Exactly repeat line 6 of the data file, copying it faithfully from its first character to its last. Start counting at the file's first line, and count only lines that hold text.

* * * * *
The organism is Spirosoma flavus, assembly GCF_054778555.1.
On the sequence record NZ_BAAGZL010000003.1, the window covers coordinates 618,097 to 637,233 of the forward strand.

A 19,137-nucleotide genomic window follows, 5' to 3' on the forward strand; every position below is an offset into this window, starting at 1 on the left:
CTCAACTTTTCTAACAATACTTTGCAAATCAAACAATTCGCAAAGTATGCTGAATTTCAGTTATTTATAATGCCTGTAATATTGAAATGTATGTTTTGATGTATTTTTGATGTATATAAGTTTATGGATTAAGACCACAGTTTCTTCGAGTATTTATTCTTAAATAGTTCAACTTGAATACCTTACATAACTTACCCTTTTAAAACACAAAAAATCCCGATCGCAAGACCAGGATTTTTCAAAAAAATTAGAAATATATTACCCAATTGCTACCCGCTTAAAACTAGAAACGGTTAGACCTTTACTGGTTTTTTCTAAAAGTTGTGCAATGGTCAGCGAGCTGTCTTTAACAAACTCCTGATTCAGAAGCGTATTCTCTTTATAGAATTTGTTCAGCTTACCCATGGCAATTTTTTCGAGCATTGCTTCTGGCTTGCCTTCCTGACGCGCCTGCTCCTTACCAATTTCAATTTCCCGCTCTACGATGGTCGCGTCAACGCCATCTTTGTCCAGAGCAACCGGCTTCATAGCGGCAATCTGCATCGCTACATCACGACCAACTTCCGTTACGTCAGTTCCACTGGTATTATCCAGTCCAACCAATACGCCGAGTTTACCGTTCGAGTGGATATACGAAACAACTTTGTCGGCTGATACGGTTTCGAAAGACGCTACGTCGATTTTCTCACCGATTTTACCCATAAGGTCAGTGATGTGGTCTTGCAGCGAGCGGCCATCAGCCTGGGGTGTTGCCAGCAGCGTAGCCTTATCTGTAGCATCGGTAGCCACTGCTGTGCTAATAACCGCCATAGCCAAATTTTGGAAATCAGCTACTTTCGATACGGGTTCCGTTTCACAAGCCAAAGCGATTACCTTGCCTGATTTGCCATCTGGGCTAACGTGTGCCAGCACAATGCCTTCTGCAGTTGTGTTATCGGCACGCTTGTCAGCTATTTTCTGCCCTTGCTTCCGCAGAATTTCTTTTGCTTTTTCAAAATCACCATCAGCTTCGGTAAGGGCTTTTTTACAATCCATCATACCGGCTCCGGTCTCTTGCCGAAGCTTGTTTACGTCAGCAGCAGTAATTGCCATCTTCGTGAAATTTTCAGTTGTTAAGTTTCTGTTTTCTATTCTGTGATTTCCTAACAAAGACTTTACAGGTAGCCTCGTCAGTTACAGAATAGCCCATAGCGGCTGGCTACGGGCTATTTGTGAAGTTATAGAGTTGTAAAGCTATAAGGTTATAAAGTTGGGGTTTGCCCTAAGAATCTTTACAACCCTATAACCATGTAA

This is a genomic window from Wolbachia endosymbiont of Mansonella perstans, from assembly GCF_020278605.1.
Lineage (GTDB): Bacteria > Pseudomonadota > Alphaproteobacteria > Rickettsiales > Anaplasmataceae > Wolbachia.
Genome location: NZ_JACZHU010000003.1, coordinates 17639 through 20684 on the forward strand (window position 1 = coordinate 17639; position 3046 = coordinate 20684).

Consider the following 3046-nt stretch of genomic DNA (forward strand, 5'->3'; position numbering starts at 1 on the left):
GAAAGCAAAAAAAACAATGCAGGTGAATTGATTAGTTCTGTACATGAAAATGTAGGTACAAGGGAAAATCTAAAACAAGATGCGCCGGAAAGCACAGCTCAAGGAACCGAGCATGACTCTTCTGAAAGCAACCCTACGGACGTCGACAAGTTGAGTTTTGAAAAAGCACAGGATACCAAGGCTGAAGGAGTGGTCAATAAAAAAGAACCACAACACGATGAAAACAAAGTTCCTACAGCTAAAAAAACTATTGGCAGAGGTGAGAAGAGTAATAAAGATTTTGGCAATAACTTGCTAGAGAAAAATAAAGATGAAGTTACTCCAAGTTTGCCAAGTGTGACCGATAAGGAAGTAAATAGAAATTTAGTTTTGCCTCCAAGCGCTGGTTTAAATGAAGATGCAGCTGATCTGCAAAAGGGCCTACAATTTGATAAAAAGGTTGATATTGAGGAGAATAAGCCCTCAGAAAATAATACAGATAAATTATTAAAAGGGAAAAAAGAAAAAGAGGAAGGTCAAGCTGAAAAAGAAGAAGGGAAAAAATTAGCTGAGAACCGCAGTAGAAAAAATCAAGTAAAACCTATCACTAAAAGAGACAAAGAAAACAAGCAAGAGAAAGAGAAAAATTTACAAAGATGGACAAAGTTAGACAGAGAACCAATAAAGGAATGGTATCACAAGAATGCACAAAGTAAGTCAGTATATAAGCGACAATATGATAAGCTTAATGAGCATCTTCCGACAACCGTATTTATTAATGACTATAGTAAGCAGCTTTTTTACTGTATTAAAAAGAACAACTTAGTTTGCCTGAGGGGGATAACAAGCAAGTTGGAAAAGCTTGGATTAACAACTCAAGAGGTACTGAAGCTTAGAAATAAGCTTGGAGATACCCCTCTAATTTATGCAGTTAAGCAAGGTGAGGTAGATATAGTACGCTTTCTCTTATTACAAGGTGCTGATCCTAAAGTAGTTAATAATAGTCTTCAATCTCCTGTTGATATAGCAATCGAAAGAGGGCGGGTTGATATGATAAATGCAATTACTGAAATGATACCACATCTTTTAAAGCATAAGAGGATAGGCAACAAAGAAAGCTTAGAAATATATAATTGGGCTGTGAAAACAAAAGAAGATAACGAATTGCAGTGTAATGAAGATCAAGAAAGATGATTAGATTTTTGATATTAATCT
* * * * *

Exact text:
Lineage (GTDB): Bacteria > Pseudomonadota > Alphaproteobacteria > Rickettsiales > Anaplasmataceae > Wolbachia.